I borrowed a digital camera for a few minutes to register some dagger techniques interpreted from Talhoffer's Fechtbuch. The victims, who did most of this for the first time, are Tom De Jaegher as attacker and Jean Trembloy as defender. This is only a very small sample of the techniques displayed in the Fechtbuch. See also my review of the book here.
Note: since their first appearance on this page, these pictures have sparked heated discussions in certain forums. The author and the models make NO claims whatsoever on the effectiveness of the techniques, the sanity of grabbing a knife at the pointy end, or the suitability of these techniques for modern 'tactical folders' or lightsabers. Our only purpose is to reconstruct the techniques as explained in the Fechtbuch.
our wooden daggers
First technique (tafel 170): turning back the dagger. Against a downward stab, with reversed grip.
Second technique (tafel 171 and 182): shield and turning back. Against downward stab, defender has dagger in forward grip.
Third technique (tafel 174): Scissors. Against downward stab, defender has dagger in reverse grip.
Technique and counter from tafel 176: Jean has attempted a downward stab, Tom has intercepted and pushes against the elbow, ready to move forward and throw Jean. Jean quickly moves to his right, steps behind Tom and throws him (note how Tom's dagger is locked).
Technique from tafel 181-182: Against an upward stab, the defender has grabbed the attacking arm and breaks it over the shoulder.
Technique from tafel 173, against a downward stab, circle the arm, put pressure on the elbow and throw.
The drawings in Talhoffers Fechtbuch seem to suggest the rondel daggers are double-edged, however most sources confirm they were single edged. It is probable that the drawings show the edge bevel, that started on the center line of the dagger.
this is a replica rondel dagger made by Fulvio Del Tin, sharpened by Chris Reeve (of Sebenza fame), scabbard by Christian Fletcher
here studied by our resident ninja, Mughi.
The techniques shown above contain some of the most important principles of Talhoffer, as far as they can be determined from the new edition we use. There is very little explanation, but we can resort to counting the number of times a technique is used. Degen techniques are contained on tafels 170 through 190; each tafel contains two pairs, sometimes showing related techniques, sometimes not. The following numbers are therefor somewhat debatable.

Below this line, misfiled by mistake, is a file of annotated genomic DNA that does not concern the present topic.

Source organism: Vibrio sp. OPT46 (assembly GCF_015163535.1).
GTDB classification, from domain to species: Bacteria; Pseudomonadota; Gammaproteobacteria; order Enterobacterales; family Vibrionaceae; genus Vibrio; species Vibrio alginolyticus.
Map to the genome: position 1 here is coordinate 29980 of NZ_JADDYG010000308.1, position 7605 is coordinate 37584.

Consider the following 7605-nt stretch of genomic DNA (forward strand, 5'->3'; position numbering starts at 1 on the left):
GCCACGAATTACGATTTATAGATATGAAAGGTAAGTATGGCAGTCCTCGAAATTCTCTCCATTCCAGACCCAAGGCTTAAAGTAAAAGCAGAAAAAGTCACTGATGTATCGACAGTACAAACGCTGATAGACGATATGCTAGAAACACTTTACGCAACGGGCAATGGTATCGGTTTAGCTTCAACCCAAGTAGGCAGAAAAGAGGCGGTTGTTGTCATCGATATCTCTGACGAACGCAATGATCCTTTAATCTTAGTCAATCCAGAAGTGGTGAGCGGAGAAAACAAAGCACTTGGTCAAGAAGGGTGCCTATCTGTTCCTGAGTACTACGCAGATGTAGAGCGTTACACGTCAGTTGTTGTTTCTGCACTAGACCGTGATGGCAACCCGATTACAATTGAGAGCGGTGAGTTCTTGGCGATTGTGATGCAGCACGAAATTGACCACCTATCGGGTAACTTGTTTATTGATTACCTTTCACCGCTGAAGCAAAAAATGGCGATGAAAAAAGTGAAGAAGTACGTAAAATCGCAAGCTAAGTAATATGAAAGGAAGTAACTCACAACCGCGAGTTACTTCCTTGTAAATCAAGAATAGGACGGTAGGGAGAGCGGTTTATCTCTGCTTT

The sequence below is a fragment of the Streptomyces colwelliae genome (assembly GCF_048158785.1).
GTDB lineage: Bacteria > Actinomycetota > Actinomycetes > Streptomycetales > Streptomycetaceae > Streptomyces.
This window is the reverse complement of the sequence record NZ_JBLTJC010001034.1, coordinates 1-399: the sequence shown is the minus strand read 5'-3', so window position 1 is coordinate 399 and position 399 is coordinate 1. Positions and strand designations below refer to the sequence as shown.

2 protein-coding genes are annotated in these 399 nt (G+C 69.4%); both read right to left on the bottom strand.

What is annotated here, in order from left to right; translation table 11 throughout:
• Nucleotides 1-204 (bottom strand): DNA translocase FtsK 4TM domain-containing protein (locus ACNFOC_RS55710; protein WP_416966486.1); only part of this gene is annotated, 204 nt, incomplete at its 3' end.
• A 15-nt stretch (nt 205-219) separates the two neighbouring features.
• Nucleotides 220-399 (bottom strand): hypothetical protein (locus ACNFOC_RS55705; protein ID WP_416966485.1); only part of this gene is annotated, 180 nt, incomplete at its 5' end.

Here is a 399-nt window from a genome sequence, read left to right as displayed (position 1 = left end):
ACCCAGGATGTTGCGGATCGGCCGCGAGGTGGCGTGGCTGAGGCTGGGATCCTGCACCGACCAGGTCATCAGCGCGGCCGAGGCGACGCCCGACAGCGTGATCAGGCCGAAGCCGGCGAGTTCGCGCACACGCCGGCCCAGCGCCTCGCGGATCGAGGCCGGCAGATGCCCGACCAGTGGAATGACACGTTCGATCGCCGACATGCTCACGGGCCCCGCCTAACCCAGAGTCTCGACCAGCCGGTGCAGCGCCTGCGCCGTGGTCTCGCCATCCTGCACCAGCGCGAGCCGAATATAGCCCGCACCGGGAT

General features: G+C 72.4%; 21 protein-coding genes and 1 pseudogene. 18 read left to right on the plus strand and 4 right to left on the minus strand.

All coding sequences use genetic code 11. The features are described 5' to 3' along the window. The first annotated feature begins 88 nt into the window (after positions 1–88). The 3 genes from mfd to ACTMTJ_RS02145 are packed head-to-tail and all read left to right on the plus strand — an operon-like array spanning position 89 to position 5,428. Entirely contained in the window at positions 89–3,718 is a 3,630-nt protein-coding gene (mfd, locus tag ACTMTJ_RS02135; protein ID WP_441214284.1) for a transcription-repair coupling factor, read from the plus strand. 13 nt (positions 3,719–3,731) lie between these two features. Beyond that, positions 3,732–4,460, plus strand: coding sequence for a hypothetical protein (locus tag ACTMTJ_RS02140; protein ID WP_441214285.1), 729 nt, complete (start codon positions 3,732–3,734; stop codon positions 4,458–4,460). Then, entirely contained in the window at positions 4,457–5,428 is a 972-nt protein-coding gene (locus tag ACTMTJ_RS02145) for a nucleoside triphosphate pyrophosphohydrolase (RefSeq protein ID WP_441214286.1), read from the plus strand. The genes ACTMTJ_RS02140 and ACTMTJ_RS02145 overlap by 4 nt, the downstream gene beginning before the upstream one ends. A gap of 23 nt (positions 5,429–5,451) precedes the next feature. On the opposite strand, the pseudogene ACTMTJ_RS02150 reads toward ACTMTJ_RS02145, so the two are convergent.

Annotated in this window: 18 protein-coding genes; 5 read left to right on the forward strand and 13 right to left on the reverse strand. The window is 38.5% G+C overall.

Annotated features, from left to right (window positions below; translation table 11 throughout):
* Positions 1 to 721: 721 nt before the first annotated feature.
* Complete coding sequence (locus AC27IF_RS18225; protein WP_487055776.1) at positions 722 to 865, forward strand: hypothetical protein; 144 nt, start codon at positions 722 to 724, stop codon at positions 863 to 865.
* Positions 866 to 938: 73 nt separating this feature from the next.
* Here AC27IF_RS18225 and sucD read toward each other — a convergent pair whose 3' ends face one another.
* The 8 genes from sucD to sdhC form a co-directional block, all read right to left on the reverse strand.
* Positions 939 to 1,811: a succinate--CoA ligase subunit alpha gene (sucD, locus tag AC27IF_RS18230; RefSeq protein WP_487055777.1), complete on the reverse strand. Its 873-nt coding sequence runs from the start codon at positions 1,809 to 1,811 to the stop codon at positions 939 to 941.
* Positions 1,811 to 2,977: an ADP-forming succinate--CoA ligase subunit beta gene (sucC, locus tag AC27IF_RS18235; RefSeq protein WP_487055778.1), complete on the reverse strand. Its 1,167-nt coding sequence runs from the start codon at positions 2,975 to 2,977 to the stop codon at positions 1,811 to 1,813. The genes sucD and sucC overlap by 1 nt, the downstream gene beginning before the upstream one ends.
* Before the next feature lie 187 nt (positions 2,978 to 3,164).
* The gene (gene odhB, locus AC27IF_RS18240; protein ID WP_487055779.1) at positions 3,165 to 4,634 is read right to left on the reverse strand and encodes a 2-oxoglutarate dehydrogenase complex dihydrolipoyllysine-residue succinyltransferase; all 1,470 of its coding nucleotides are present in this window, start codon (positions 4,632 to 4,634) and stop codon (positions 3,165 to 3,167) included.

|interesting things||number of occurences|
|attacker uses downward stab (reverse grip)||19|
|attacker uses upward stab (normal grip)||3|
|defender uses normal grip||15|
|defender uses reverse grip||10|
|technique uses "shield"||4|
|counters against "shield"||4|
|technique uses "scissors" (hard to say which are counters)||4|
|technique uses ikkyo-like elbow lock||4|
|counters to the elbow lock||2|
|defense uses redirection and direct counterstab||4|
|techniques that end with throws||10|
|counters that end with throws||4|
|throws that involve lifting a leg with the hands or the knife||5|
The following unarmed techniques against dagger are adapted from Achille Marozzo (repeated from faulty memory, that is). These are from the techniques included in Hutton's "Cold Steel." Hutton has (deliberately?) omitted all of Marozzo's techniques that involve grabbing the opponent's blade and wrenching it out of his hand, which are actually almost half of them. I have experimented with this blade-taking with various kinds of knives. As expected, the sharper the knife, the smaller the margin for error. So far I only got a small cut disarming a slim Opinel (the scary sharp carbon steel French knives that rust like hell), probably because I was worried the 1cm wide blade would snap. I've had worse paper cuts. The opponent was disarmed however. So I think it was a valid technique if you were unarmed and someone wanted to kill you.